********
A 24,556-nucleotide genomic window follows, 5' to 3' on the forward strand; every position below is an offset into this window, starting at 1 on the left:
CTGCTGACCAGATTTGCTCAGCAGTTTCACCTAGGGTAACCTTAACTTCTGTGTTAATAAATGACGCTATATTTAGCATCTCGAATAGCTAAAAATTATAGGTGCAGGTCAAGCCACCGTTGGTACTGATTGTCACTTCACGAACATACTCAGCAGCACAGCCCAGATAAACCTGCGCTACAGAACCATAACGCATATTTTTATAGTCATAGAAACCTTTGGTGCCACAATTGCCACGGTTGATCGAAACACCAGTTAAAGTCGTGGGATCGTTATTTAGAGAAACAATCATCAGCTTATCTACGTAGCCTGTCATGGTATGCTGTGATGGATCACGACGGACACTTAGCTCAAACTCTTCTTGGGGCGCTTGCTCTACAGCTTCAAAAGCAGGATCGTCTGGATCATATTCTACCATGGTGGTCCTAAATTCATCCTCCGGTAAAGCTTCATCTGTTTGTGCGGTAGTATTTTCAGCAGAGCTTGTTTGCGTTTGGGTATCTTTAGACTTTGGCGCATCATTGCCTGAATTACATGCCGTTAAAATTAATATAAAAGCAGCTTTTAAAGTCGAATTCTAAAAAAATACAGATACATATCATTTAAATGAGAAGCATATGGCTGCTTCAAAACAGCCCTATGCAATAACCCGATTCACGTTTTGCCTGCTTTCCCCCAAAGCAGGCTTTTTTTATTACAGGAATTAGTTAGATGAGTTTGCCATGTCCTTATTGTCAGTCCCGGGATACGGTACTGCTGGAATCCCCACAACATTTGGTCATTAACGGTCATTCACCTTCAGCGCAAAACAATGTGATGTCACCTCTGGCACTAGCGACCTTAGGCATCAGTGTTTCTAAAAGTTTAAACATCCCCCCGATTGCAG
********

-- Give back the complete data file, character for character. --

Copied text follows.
A 24,556-nucleotide genomic window follows, 5' to 3' on the forward strand; every position below is an offset into this window, starting at 1 on the left:
CTGCTGACCAGATTTGCTCAGCAGTTTCACCTAGGGTAACCTTAACTTCTGTGTTAATAAATGACGCTATATTTAGCATCTCGAATAGCTAAAAATTATAGGTGCAGGTCAAGCCACCGTTGGTACTGATTGTCACTTCACGAACATACTCAGCAGCACAGCCCAGATAAACCTGCGCTACAGAACCATAACGCATATTTTTATAGTCATAGAAACCTTTGGTGCCACAATTGCCACGGTTGATCGAAACACCAGTTAAAGTCGTGGGATCGTTATTTAGAGAAACAATCATCAGCTTATCTACGTAGCCTGTCATGGTATGCTGTGATGGATCACGACGGACACTTAGCTCAAACTCTTCTTGGGGCGCTTGCTCTACAGCTTCAAAAGCAGGATCGTCTGGATCATATTCTACCATGGTGGTCCTAAATTCATCCTCCGGTAAAGCTTCATCTGTTTGTGCGGTAGTATTTTCAGCAGAGCTTGTTTGCGTTTGGGTATCTTTAGACTTTGGCGCATCATTGCCTGAATTACATGCCGTTAAAATTAATATAAAAGCAGCTTTTAAAGTCGAATTCTAAAAAAATACAGATACATATCATTTAAATGAGAAGCATATGGCTGCTTCAAAACAGCCCTATGCAATAACCCGATTCACGTTTTGCCTGCTTTCCCCCAAAGCAGGCTTTTTTTATTACAGGAATTAGTTAGATGAGTTTGCCATGTCCTTATTGTCAGTCCCGGGATACGGTACTGCTGGAATCCCCACAACATTTGGTCATTAACGGTCATTCACCTTCAGCGCAAAACAATGTGATGTCACCTCTGGCACTAGCGACCTTAGGCATCAGTGTTTCTAAAAGTTTAAACATCCCCCCGATTGCAG